CANTON, Ohio – Democrat John Edwards (search) called the Bush administration incompetent and hypocritical Wednesday after Vice President Dick Cheney (search) suggested an American city could be the target of a nuclear attack and John Kerry (search) was not up to heading it off.
Edwards, the Democratic vice presidential candidate, told about 1,500 people packed into Canton's civic center that a Kerry administration would protect the United States.
A day earlier, in Carroll, Ohio, Cheney defended President Bush's response to the Sept. 11 attacks and questioned whether Kerry woulface now as a nation is the possibility of terrorists ending up in the middle of one of our cities with deadlier weapons than have ever before been used against us — biological agents or a nuclear weapon or a chemical weapon of some kind to be able to threaten the lives of hundreds of thousands of Americans," Cheney said.
"For us to have a strategy that's capable of defeating that threat, you've got to get your mind around that concept," Cheney said.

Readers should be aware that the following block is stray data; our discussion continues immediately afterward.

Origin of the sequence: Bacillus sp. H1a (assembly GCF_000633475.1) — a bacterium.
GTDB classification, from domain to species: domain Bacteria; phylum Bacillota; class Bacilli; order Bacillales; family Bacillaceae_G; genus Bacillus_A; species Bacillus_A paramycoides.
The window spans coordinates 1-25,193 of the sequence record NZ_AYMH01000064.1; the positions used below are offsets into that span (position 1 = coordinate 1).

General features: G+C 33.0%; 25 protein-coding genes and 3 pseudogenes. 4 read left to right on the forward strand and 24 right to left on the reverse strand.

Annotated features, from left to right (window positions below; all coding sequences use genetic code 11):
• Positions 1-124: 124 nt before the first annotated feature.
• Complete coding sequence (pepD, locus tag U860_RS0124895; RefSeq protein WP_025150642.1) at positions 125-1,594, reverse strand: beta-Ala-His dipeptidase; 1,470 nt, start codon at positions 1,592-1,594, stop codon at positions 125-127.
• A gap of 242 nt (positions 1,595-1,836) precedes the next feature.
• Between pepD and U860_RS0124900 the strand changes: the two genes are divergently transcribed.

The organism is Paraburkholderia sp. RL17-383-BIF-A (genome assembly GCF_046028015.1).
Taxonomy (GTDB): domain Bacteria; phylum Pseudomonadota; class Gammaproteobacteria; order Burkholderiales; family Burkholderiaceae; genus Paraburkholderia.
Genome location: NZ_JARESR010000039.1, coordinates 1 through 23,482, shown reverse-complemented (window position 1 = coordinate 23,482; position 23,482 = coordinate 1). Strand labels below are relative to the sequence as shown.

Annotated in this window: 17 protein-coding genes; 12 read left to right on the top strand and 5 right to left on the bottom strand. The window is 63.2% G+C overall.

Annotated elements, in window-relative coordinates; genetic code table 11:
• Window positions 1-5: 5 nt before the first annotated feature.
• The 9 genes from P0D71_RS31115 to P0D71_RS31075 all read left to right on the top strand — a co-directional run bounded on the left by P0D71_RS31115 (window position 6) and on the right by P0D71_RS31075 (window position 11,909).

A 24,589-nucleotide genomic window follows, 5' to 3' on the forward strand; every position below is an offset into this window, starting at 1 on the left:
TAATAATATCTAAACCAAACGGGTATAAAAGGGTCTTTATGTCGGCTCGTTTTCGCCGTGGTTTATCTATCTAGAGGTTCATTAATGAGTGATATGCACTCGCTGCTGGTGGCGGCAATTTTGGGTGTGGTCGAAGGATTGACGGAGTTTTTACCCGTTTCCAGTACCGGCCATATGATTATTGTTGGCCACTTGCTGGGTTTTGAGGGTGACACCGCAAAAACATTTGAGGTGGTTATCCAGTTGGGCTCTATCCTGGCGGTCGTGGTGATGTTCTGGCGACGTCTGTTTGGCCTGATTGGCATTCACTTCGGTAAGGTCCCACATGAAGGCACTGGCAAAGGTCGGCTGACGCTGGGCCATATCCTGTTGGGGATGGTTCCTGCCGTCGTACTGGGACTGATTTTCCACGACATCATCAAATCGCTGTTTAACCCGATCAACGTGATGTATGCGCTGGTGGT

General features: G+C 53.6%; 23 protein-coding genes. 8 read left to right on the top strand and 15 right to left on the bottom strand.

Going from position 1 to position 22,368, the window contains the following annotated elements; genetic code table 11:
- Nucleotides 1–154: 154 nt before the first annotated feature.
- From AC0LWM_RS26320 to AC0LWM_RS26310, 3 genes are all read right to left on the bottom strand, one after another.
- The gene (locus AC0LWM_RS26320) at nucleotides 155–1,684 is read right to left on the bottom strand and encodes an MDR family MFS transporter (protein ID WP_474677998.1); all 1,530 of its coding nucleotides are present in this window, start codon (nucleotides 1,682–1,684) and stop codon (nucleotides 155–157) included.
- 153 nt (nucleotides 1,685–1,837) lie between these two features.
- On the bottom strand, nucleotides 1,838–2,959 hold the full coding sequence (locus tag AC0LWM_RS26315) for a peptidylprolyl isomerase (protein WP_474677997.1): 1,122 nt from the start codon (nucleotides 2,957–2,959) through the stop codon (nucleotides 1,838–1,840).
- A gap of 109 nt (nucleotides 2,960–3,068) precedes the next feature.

Edwards called the comments "the height of hypocrisy."
"This is coming from a president and a vice president who have been completely incompetent in dealing with the situation in Iraq," Edwards said. "They've been incompetent in addressing the great threat in Iran and North Korea, both of which are moving forward with their nuclear weapons programs."
Edwards said the Bush administration also has failed to effectively "secure the loose nukes in the former Soviet Union."
"We need a president who will keep you safe. John Kerry will do that," Edwards said.
Before the rally, Edwards met with eight people from the Canton area, including a laid off Hoover Co. employee and union officials who denounced repeated layoffs in the manufacturing industry in the area.
Edwards, who planned to meet with steelworkers later in the day, said a Kerry administration would be mindful of the needs of working men and women.
"At the end of the day we know we can do better," Edwards told the group.
Both sides are fighting hard for Ohio, where recent polls show the presidential race virtually tied.